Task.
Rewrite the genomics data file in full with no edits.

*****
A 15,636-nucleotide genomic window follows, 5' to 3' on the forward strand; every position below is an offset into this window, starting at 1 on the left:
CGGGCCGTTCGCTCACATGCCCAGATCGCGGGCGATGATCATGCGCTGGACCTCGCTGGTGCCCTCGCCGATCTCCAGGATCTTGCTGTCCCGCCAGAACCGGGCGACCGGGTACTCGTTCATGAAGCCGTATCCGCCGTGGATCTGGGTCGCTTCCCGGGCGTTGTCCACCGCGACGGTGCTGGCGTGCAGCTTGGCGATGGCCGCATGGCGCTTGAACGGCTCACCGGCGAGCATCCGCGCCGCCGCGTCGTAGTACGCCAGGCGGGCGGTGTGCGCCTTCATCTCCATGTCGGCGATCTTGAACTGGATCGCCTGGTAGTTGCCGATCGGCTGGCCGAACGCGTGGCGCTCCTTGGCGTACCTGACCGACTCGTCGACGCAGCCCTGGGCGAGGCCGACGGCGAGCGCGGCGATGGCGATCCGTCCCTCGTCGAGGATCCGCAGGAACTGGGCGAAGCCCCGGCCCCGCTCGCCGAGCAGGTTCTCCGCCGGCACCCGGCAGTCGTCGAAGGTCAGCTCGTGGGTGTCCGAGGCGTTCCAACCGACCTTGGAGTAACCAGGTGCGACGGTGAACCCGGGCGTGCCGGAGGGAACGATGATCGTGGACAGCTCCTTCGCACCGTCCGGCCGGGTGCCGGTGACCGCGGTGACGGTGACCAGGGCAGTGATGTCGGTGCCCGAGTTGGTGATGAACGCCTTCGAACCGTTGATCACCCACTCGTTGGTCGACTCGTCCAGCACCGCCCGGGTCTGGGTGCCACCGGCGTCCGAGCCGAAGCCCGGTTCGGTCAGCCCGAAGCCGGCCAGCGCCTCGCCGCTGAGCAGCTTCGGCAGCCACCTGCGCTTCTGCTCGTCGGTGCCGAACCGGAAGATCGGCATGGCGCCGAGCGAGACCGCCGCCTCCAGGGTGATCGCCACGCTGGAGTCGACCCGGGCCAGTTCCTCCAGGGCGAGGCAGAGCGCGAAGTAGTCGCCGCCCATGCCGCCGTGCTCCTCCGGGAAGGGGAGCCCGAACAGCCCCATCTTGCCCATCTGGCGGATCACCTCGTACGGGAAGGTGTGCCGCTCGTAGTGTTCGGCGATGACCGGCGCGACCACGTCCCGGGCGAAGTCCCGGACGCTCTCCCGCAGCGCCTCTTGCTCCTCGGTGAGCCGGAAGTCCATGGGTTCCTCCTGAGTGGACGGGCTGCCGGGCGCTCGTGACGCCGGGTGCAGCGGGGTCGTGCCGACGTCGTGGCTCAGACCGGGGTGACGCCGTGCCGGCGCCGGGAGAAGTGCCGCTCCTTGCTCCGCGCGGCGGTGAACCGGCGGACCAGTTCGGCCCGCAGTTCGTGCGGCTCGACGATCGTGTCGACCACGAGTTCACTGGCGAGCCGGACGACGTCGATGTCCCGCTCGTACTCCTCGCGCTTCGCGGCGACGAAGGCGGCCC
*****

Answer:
A 15,636-nucleotide genomic window follows, 5' to 3' on the forward strand; every position below is an offset into this window, starting at 1 on the left:
CGGGCCGTTCGCTCACATGCCCAGATCGCGGGCGATGATCATGCGCTGGACCTCGCTGGTGCCCTCGCCGATCTCCAGGATCTTGCTGTCCCGCCAGAACCGGGCGACCGGGTACTCGTTCATGAAGCCGTATCCGCCGTGGATCTGGGTCGCTTCCCGGGCGTTGTCCACCGCGACGGTGCTGGCGTGCAGCTTGGCGATGGCCGCATGGCGCTTGAACGGCTCACCGGCGAGCATCCGCGCCGCCGCGTCGTAGTACGCCAGGCGGGCGGTGTGCGCCTTCATCTCCATGTCGGCGATCTTGAACTGGATCGCCTGGTAGTTGCCGATCGGCTGGCCGAACGCGTGGCGCTCCTTGGCGTACCTGACCGACTCGTCGACGCAGCCCTGGGCGAGGCCGACGGCGAGCGCGGCGATGGCGATCCGTCCCTCGTCGAGGATCCGCAGGAACTGGGCGAAGCCCCGGCCCCGCTCGCCGAGCAGGTTCTCCGCCGGCACCCGGCAGTCGTCGAAGGTCAGCTCGTGGGTGTCCGAGGCGTTCCAACCGACCTTGGAGTAACCAGGTGCGACGGTGAACCCGGGCGTGCCGGAGGGAACGATGATCGTGGACAGCTCCTTCGCACCGTCCGGCCGGGTGCCGGTGACCGCGGTGACGGTGACCAGGGCAGTGATGTCGGTGCCCGAGTTGGTGATGAACGCCTTCGAACCGTTGATCACCCACTCGTTGGTCGACTCGTCCAGCACCGCCCGGGTCTGGGTGCCACCGGCGTCCGAGCCGAAGCCCGGTTCGGTCAGCCCGAAGCCGGCCAGCGCCTCGCCGCTGAGCAGCTTCGGCAGCCACCTGCGCTTCTGCTCGTCGGTGCCGAACCGGAAGATCGGCATGGCGCCGAGCGAGACCGCCGCCTCCAGGGTGATCGCCACGCTGGAGTCGACCCGGGCCAGTTCCTCCAGGGCGAGGCAGAGCGCGAAGTAGTCGCCGCCCATGCCGCCGTGCTCCTCCGGGAAGGGGAGCCCGAACAGCCCCATCTTGCCCATCTGGCGGATCACCTCGTACGGGAAGGTGTGCCGCTCGTAGTGTTCGGCGATGACCGGCGCGACCACGTCCCGGGCGAAGTCCCGGACGCTCTCCCGCAGCGCCTCTTGCTCCTCGGTGAGCCGGAAGTCCATGGGTTCCTCCTGAGTGGACGGGCTGCCGGGCGCTCGTGACGCCGGGTGCAGCGGGGTCGTGCCGACGTCGTGGCTCAGACCGGGGTGACGCCGTGCCGGCGCCGGGAGAAGTGCCGCTCCTTGCTCCGCGCGGCGGTGAACCGGCGGACCAGTTCGGCCCGCAGTTCGTGCGGCTCGACGATCGTGTCGACCACGAGTTCACTGGCGAGCCGGACGACGTCGATGTCCCGCTCGTACTCCTCGCGCTTCGCGGCGACGAAGGCGGCCC